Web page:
As you might have realized by now, the number of operations needed to perform convolution operations on all images of a training set have a tendency to grow very rapidly. There are however two things one can do to limit this to something that can be handled. One, the obvious solution, is to reduce the size of the pictures to be treated. The other one if what is called max pooling which is nothing else than a downsampling of the image or, more precisely, a sample-based discretization process.
In the example I will give later on in this post I chose to reduce the size of the images as well as pooling them after convolution. So, how does pooling work? As the name indicates it’s all about keeping the essential information in the data. How is it done? Welll there are many ways of pooling data from an image depending on how much you want to reduce the image. In the picture below I given two examples, one in which the input is a 6 by 6 image reduced to a 5 by 5 image using a 2 by 2, stride 1 pooling. The second pooling is done using a 2 by 2, stride 2 sweep givning an output image of size 3 by 3.
If we use a 2 × 2, stride 2 pooling on our example above the resulting reduced image is given by
having done so for all features of the convolution layer we are left with a pooling layer, a collection of heavily reduced images that are more easily treated.
The title of this post suggests the use of neural networks or neurons and until now we haven’t said anything about them. In our brain the thinking or the need to perform a specific task activates different neurons and pathways sending signals to nervs that inform muscles and other tissues to contract in a controlled manner. The neuron in a neural network is nothing else than a set of inputs, a set of weights, and an activation function. The activation activates the neurons to perform a specific task. There are many different types of activation functions. The most common one are the sigmoidal function (most often used for classification problems of 0s and 1a), the hyperbolic tangent (used to rescale values between -1 and 1) and the Rectified Linear Unit function (ReLU) (setting all negative values to 0). Which activation function to use entirely depends on the situation one is in and we will not go into the detail in this post. To complete the example, we have been working on until now, the picture below shows the result of ReLU on the pooled and convoluted image:
The process of convoluting, pooling, activating can be repeated many times in a neural network and in this case we talk about layers. First of all we have the input layer, our pictures and last an output layer. In between, there can be one or several so called hidden layers. The output from the convolutional layers represents high-level features in the data. While that output could be flattened and connected to the output layer, adding a fully-connected layer is a (usually) cheap way of learning non-linear combinations of these features. Essentially the convolutional layers are providing a meaningful, low-dimensional, and somewhat invariant feature space, and the fully-connected layer is learning a (possibly non-linear) function in that space. In the early days of neural networks models only included the input and output spaces (with some transformation of the data in between) and the results were found to be mediocre. It was quickly discovered that the presence of just one or two fully connected hidden layers improved the results. The entire process can be visualized as follows.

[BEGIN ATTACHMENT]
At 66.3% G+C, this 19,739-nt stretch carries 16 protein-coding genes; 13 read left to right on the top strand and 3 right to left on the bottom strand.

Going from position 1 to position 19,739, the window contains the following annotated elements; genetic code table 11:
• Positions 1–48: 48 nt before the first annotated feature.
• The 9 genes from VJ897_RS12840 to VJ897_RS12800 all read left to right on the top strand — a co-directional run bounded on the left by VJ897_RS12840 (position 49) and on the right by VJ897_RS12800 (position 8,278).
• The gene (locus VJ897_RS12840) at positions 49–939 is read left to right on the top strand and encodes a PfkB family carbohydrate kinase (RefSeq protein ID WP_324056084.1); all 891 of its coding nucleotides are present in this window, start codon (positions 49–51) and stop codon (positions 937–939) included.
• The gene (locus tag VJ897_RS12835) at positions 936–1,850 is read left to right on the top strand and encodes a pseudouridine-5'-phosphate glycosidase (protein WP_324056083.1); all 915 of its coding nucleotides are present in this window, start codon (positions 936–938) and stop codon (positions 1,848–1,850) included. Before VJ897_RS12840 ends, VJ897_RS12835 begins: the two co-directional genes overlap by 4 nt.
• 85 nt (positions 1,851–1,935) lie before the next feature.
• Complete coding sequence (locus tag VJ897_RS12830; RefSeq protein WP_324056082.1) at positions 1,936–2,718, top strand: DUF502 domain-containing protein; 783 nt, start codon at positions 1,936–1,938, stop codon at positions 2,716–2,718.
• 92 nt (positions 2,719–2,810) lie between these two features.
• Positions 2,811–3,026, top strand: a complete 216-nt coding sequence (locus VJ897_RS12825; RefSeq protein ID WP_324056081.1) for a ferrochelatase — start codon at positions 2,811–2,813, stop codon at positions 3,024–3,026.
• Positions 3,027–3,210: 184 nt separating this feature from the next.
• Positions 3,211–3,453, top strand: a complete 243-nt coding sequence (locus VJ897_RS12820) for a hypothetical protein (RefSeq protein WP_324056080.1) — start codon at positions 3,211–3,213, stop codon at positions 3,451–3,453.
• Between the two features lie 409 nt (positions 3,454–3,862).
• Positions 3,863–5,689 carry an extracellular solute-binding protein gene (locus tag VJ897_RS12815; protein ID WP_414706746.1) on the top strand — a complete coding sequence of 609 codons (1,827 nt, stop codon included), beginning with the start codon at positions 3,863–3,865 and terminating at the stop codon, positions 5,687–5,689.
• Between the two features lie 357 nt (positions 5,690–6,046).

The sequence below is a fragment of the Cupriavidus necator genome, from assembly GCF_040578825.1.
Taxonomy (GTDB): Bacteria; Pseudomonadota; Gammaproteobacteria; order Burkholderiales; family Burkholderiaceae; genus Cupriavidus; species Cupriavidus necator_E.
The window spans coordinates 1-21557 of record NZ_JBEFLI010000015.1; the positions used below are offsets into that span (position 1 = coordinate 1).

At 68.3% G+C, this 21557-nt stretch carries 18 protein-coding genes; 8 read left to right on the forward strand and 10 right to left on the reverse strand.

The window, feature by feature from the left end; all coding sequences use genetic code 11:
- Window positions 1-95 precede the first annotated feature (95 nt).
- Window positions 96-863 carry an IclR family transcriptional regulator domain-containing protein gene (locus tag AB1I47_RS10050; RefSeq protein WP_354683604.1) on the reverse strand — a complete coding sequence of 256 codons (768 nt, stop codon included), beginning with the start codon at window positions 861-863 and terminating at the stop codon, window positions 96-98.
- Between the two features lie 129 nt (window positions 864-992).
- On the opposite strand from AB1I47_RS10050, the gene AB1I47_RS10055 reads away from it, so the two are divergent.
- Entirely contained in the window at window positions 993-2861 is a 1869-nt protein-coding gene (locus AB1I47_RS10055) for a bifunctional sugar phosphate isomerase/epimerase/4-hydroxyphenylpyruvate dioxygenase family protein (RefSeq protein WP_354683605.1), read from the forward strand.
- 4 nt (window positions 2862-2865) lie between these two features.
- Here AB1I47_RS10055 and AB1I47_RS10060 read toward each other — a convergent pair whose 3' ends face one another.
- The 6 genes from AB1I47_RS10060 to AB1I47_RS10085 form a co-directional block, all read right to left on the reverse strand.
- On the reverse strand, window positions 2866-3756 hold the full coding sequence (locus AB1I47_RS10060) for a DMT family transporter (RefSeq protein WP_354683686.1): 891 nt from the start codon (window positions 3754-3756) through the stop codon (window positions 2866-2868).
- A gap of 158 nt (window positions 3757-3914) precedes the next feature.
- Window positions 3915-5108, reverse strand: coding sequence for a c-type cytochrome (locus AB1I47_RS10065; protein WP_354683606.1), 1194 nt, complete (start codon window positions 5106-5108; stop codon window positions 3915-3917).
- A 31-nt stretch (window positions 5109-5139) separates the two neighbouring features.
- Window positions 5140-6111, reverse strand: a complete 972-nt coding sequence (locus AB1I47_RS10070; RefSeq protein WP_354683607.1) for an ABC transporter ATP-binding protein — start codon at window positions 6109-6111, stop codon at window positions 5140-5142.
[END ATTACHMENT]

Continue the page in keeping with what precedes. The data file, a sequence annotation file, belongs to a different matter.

This describes the entire process in a convolutional neural network. Convolutions, activations and pooling can be performed a multitude of times. Fully connected layers, the learning processes, can be added at will. The output is a probability that the object is a particular one. In this case, the probability that the input represents a “bird” is 0,79.
You now know everything there is to know about convolutions neural networks but yet lack the knowledge of making it work in practice. Let’s remedy this! As I mentioned at the beginning of this post, there is nothing revolutionary about this example. It’s been done before with different objects and has been applied IRL in many different everyday applications. As I am a big fan of R, I have done the entire exercise using it but there are many other ways to do this. There are a few considertions to take into account before setting up your own convolutional neural network. One thing is to have enough pictures of the objects you wish to compare. In my example I have around 10 000 pics of birds and airplanes. Another more technical one which relates to the packages used is to have a later version of R. Many users of R have R 3.3.3 versions and have not updated them since they always use the same sets of packages and have no need for updates. Install at least R 3.4.0.
The packages used in the code I give below are mxnet, DiagrammeR, EBImage which need to be downloaded.
Once the installation is complete, the fun begins. You need to define you working directory and point to the your image repository. Once this is done you may display images in RStudio.